• Invasive ductal carcinoma. Cancer cells grow outside the ducts into other parts of the breast tissue. Has the possibility to spread to other parts of the body.
  • Invasive lobular carcinoma. Cancer cells spread from the lobules to the breast tissues nearby so they can also spread to other parts of the body.
  • Other less common kinds of breast cancer are:
  • Paget’s disease of the breast involving the skin of the nipple and areola
  • Mucinous carcinoma are formed from mucus-producing cancer cells.
  • Mixed tumors contain a variety of cell types.
  • Medullary carcinoma is an infiltrating breast cancer that presents with well-defined boundaries between the cancerous and noncancerous tissue.
  • Inflammatory breast cancer: This cancer makes the skin of the breast appear red and feel warm (giving it the appearance of an infection).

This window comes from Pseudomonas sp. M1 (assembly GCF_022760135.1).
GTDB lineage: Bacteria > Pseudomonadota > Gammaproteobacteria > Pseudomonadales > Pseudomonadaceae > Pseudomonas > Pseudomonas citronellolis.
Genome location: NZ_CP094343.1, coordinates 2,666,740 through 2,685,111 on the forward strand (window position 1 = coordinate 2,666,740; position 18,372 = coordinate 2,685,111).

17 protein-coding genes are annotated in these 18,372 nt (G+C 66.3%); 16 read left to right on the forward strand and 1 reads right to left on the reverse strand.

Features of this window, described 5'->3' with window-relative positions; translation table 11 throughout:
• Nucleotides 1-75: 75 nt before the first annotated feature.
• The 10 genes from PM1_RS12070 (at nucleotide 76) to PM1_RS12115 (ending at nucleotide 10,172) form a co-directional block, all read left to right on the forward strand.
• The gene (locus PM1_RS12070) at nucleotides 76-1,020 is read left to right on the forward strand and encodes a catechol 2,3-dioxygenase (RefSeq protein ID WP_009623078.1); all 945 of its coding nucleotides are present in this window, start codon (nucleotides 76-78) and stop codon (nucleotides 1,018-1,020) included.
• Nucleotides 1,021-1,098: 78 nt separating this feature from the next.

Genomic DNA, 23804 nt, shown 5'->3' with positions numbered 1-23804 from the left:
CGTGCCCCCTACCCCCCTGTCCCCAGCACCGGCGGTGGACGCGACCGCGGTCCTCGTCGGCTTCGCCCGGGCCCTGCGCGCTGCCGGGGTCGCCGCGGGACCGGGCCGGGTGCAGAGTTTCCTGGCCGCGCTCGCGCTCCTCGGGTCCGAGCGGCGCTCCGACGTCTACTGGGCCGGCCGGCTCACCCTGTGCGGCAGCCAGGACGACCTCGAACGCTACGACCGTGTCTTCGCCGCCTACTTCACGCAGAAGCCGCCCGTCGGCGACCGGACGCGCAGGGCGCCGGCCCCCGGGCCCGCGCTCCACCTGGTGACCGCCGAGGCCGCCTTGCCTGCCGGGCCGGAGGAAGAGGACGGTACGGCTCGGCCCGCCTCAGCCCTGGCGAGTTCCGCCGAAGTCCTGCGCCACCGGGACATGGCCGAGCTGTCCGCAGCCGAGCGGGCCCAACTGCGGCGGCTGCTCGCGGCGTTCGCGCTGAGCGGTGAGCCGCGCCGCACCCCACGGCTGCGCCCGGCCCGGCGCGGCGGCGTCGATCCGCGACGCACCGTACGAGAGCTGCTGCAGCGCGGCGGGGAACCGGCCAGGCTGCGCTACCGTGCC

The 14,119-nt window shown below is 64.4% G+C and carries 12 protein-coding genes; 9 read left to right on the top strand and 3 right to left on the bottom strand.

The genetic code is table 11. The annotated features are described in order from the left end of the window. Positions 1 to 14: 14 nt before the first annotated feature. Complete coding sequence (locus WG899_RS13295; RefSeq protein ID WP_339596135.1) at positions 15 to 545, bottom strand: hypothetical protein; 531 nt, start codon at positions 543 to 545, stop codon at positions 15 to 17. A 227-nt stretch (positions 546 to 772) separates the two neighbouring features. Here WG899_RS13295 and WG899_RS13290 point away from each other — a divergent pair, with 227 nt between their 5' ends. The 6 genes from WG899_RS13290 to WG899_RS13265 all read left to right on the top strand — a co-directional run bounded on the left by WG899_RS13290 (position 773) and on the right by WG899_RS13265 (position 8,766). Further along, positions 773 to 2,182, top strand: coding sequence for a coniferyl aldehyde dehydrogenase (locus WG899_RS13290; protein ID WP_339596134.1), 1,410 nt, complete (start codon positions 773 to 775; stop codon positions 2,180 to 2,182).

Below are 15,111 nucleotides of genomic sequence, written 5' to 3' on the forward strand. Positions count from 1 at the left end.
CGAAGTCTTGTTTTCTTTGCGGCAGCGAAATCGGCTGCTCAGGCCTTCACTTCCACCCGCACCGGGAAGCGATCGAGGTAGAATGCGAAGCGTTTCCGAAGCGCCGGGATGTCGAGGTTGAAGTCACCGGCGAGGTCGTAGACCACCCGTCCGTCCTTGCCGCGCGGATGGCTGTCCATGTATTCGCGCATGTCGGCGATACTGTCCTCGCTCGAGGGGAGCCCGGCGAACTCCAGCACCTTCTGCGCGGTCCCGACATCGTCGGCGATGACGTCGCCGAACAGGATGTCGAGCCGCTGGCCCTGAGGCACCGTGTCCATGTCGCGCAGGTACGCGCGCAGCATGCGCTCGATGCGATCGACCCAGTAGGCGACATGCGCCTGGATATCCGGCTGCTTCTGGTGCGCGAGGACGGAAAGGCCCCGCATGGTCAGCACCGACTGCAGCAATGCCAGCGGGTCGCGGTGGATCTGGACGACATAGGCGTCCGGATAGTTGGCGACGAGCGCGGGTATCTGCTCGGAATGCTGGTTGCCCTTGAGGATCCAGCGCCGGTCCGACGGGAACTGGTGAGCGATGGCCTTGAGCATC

Breast cancer remains the second leading cause of cancer death among women as 1 out of 13 women in the Philippines get breast cancer. Breast cancer also affects men, rarely but around 340 men are diagnosed each year.

  • Gender- all women are at risk.
  • Getting older- the older the person the higher the risk. More than 80% of breast cancers occur in women over the age of 50. Men get breast cancer at the age of over 60.
  • Family history- only 5% of people diagnosed with breast cancer have inherited a faulty BRCA1 or BRCA2 gene. Having a first-degree relative or multiple family members on either mother’s or father’s side of the family who have had breast cancer.
  • Early menstrual period (before age 12) and late menopause after age 55 – being exposed to estrogen hormones for a longer time.
  • Late or no pregnancy. Having the first pregnancy after age 30 and never having a full-term pregnancy.